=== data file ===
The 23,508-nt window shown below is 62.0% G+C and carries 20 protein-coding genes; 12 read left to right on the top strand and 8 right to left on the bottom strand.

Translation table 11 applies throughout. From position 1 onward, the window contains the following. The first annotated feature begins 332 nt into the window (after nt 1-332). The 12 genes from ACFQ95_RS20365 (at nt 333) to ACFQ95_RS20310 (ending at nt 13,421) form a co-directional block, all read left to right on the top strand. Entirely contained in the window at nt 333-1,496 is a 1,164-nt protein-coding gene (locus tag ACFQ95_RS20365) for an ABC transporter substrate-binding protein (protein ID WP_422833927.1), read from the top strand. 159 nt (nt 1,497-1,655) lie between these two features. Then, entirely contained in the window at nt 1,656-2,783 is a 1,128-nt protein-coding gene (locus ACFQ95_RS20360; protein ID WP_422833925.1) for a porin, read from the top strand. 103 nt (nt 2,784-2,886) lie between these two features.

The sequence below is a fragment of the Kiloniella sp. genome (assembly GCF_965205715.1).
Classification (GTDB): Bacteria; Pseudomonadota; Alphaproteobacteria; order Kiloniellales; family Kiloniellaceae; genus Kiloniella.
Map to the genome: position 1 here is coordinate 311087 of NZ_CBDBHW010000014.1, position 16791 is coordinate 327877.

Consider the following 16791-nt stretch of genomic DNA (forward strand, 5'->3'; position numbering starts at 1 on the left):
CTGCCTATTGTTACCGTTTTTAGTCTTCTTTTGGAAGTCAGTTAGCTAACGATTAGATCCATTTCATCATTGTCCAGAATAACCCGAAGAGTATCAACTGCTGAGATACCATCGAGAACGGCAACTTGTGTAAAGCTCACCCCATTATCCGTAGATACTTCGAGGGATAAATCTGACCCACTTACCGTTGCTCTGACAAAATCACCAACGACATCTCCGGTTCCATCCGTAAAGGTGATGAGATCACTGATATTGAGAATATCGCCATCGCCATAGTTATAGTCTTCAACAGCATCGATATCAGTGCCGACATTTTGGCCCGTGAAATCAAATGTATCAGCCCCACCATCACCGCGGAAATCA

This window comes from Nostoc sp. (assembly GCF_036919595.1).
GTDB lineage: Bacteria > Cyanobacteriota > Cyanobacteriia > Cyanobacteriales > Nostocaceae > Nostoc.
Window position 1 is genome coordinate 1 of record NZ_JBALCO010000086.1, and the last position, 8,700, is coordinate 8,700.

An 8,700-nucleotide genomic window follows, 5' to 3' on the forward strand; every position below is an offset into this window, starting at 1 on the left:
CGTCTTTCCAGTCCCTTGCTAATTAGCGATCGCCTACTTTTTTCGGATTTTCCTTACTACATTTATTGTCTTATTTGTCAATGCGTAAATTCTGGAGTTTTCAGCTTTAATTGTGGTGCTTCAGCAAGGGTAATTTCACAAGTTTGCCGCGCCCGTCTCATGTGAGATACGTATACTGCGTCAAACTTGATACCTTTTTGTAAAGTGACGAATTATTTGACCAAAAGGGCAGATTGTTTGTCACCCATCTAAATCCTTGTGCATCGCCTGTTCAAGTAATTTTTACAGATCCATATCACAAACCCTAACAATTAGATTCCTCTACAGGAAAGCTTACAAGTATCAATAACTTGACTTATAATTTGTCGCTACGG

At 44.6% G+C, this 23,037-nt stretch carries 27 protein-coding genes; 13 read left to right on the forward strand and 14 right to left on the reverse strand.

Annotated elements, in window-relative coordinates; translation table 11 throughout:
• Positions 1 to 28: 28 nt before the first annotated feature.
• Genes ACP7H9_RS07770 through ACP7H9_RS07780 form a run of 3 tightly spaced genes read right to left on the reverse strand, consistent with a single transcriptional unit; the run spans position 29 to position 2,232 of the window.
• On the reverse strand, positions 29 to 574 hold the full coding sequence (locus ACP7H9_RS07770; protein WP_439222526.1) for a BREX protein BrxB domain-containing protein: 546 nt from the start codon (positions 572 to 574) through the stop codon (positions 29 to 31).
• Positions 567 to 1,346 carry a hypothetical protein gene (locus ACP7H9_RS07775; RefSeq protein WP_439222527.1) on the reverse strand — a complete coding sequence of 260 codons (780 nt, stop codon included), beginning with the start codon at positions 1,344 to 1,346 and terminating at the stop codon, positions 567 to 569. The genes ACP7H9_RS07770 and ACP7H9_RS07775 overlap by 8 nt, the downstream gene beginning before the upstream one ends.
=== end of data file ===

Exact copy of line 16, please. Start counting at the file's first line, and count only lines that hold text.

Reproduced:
• Genes ACP7H9_RS07770 through ACP7H9_RS07780 form a run of 3 tightly spaced genes read right to left on the reverse strand, consistent with a single transcriptional unit; the run spans position 29 to position 2,232 of the window.